Climate indicators show trends over time in key aspects of our environment, such as greenhouse gas levels in the atmosphere, temperatures across land and sea, and the extent of Arctic sea ice, as well as metrics of social or economic exposure to the impacts of climate variability and change. Indicators are based on long-term, consistently collected data and can be used to assess risks and vulnerabilities from a changing climate and to inform response actions. USGCRP’s Indicators Interagency Working Group (IndIWG) leverages existing agency research, data, and indicators in support of...
Since 1989, the U.S. Global Change Research Program (USGCRP) has submitted annual reports to Congress called Our Changing Planet. The reports describe the status of USGCRP research activities, provide progress updates, and document recent accomplishments
In particular, Our Changing Planet highlights progress and accomplishments in interagency activities. These highlights represent the broad spectrum of USGCRP activities that extend from Earth system observations, modeling, and fundamental research through synthesis and assessment, decision support, education, and public engagement. Highlights describe the state of science at the time of publication of each yearly report, and may not reflect more recent advances in understanding. The date of publication of the source report is noted on each highlight page.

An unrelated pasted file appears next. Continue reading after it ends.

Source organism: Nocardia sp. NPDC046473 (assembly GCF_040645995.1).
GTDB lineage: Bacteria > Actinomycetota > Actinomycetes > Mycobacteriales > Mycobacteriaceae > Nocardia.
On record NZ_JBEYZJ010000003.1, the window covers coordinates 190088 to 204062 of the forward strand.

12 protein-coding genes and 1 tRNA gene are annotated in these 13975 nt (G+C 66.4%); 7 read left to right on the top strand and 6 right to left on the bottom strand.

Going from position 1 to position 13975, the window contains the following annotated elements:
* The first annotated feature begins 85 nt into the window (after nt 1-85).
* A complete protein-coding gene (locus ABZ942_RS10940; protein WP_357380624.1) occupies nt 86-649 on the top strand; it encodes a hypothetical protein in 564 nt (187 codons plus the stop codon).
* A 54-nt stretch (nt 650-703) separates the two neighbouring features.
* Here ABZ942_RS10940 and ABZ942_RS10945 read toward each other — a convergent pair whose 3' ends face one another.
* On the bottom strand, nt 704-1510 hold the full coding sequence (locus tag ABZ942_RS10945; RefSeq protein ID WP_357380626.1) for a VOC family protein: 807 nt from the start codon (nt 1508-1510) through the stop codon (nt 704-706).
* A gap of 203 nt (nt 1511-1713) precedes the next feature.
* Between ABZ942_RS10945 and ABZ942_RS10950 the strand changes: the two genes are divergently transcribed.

A national system of physical, ecological, and societal indicators is considered a foundational component of the sustained assessment process, serving to help users understand the changing environment, assess risks and vulnerabilities, and make informed decisions to build resilience to change. A 2019 Federal–academic workshop sought to advance the development of socio-environmental systems indicators of climate change to support adaptation and resilience decisions at various scales in the United States.
This work was supported by the National Socio-Environmental Synthesis Center (...
Drought is a significant hazard for the United States, with potentially severe and long-lasting impacts on the Nation’s economy and food and water supplies. USGCRP agencies are advancing our understanding of the causes and consequences of drought, an FY 2015 interagency research priority (see Section 4). They are also collaborating in efforts to support drought preparedness and recovery, such as the National Drought Resilience Partnership (a deliverable of the President’s Climate Action Plan) and the National Integrated Drought Information System (NIDIS).